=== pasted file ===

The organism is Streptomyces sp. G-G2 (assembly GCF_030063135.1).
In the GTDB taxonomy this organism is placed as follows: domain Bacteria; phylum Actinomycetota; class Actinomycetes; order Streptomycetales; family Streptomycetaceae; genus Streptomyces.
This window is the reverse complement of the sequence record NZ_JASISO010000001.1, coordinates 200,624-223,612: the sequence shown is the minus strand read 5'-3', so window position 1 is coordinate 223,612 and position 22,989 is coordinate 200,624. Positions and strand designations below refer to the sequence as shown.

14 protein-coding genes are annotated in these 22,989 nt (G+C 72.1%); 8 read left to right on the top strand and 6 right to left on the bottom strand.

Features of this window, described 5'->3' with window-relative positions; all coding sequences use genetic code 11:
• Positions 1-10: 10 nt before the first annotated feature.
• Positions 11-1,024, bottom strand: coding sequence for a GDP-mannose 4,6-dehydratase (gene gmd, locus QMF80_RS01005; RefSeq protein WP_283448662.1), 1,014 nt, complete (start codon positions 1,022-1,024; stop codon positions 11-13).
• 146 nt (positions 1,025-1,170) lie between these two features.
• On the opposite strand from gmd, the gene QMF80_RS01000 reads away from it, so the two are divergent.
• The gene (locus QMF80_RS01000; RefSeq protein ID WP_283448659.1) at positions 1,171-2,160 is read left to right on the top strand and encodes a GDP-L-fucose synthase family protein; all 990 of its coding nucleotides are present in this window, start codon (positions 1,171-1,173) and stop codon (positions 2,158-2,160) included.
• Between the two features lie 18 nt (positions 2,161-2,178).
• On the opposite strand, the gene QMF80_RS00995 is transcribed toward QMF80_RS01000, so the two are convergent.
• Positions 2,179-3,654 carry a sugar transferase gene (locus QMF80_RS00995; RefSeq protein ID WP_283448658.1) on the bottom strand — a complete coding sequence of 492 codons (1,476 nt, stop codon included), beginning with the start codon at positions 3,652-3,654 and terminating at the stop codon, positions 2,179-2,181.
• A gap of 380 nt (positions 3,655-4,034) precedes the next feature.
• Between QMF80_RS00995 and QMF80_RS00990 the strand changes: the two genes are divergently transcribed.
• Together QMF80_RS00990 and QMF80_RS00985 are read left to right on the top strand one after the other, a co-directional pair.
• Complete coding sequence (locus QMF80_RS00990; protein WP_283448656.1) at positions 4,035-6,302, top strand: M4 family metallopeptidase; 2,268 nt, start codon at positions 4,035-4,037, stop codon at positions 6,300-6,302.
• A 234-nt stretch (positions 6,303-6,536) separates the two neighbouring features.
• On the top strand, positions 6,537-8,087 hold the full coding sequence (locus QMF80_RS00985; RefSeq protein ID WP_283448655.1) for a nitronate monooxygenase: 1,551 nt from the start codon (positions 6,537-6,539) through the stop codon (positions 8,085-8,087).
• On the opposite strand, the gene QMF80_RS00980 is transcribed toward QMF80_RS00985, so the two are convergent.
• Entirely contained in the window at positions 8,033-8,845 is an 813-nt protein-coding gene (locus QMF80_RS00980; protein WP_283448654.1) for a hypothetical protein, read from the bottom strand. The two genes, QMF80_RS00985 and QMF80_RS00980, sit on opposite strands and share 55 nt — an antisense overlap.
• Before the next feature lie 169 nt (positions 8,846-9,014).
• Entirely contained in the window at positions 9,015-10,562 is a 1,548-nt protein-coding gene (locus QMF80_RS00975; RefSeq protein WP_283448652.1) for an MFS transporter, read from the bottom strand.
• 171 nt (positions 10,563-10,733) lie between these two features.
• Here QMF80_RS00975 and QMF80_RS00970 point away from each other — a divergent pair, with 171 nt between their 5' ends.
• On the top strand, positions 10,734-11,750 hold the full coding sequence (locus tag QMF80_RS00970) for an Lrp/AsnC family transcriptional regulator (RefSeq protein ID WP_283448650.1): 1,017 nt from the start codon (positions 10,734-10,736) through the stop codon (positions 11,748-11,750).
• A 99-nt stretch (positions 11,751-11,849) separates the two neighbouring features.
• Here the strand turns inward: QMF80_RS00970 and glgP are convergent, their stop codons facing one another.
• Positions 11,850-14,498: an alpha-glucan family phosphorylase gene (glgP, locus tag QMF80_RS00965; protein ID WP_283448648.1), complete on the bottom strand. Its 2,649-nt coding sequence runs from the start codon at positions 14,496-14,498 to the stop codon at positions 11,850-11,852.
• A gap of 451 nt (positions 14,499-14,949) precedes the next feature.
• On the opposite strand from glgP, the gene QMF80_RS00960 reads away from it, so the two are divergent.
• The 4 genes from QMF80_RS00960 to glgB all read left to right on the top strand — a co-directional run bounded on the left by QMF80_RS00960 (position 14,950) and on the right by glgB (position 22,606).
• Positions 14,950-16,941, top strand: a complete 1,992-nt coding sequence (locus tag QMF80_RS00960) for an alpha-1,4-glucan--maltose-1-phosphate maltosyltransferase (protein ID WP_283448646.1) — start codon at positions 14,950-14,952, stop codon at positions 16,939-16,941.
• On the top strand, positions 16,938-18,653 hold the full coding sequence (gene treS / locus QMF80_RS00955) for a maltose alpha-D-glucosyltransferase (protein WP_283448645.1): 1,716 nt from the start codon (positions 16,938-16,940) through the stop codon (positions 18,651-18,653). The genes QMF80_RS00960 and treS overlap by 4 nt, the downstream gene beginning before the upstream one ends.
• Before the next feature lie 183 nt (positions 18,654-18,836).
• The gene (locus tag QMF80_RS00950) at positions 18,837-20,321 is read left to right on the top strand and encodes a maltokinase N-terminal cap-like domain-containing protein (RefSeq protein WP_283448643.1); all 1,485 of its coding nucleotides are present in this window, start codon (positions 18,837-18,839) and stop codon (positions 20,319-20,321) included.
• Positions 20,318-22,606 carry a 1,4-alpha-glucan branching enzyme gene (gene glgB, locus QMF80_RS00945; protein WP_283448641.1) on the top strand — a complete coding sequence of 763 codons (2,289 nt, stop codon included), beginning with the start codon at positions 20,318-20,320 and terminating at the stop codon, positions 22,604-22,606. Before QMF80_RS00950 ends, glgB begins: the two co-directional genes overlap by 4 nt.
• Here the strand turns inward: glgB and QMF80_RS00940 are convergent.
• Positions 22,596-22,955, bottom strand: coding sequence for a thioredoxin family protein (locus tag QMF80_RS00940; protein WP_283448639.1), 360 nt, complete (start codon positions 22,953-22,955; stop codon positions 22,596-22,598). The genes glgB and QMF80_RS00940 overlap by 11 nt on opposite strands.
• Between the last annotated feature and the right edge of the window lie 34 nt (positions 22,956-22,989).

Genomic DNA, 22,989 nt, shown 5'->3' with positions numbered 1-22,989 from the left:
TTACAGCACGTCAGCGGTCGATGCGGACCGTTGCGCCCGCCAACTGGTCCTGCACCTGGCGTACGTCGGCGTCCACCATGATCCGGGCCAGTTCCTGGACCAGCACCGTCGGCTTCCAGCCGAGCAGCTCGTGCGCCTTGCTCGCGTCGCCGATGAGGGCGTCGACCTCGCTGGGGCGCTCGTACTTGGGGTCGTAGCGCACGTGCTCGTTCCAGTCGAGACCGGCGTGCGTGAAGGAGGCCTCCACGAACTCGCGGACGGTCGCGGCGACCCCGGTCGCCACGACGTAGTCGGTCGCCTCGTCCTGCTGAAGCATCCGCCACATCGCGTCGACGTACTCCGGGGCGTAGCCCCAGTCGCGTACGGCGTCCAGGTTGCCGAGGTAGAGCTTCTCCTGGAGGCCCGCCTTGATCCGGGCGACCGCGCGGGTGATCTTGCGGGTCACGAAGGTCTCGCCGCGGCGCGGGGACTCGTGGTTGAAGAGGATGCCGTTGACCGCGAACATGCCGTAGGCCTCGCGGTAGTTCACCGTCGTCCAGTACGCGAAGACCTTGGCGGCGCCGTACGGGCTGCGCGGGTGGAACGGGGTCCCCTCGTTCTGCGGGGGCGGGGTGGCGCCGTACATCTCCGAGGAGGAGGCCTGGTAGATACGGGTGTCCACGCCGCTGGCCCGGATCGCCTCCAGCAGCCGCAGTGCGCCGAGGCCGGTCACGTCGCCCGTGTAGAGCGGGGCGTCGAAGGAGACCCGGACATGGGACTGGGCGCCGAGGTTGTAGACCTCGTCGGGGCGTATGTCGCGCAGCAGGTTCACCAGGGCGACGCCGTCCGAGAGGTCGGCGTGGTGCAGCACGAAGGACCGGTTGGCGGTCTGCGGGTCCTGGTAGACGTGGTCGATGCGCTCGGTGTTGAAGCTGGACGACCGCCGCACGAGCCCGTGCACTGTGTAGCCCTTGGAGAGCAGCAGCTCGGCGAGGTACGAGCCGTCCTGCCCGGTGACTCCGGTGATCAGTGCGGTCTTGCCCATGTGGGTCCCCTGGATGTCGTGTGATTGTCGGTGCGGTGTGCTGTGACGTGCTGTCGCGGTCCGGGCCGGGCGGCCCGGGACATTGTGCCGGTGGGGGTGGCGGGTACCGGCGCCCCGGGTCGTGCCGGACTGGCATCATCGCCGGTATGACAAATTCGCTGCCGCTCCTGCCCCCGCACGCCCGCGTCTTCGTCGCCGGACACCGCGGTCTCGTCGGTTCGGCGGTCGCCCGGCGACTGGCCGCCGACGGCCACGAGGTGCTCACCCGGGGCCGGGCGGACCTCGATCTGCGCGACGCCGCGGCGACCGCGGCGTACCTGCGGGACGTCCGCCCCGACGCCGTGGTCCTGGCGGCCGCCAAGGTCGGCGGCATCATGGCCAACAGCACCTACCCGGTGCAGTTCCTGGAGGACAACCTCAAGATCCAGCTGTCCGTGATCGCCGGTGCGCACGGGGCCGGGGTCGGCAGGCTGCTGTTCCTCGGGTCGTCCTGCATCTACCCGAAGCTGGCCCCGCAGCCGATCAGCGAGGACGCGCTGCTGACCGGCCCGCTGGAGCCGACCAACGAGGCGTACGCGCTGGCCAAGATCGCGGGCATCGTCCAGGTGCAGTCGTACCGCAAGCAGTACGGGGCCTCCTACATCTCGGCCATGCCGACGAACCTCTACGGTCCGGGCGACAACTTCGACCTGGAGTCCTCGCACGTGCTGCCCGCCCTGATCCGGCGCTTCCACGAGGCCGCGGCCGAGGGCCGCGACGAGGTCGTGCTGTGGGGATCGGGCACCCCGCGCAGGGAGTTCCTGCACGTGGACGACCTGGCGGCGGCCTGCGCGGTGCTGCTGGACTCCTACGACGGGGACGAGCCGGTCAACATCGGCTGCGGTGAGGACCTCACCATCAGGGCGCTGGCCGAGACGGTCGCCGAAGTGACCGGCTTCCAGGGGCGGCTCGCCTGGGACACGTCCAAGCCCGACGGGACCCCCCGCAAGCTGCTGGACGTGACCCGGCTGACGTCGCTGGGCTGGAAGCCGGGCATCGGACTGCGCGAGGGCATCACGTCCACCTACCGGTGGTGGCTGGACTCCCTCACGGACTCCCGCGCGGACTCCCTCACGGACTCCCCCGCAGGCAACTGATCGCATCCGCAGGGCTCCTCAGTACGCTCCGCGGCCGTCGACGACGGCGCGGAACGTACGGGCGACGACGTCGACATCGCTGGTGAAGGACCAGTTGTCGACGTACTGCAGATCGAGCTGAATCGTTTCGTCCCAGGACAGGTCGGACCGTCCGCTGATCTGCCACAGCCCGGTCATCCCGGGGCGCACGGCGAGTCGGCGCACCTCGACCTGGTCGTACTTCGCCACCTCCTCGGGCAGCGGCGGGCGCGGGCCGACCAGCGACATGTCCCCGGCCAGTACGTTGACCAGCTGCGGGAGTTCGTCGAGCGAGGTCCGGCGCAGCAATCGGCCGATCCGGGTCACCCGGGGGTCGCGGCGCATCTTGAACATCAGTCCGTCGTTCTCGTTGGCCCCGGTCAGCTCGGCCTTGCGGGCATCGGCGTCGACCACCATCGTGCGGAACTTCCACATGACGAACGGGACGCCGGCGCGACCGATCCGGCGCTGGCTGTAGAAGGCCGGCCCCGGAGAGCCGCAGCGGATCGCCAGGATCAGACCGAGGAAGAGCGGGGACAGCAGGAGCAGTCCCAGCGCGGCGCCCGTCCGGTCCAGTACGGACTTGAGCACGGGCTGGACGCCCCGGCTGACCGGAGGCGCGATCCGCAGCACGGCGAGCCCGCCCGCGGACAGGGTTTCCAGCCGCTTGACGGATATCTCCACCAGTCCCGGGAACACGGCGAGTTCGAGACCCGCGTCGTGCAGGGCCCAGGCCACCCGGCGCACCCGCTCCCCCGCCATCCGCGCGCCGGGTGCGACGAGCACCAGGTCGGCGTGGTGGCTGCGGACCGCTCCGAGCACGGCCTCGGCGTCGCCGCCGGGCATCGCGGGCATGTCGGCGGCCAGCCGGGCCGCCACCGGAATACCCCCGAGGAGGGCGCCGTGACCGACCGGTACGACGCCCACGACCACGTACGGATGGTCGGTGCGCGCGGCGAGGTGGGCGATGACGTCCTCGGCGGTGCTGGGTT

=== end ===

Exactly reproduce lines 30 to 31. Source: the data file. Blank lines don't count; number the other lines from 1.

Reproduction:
• A gap of 451 nt (positions 14,499-14,949) precedes the next feature.
• On the opposite strand from glgP, the gene QMF80_RS00960 reads away from it, so the two are divergent.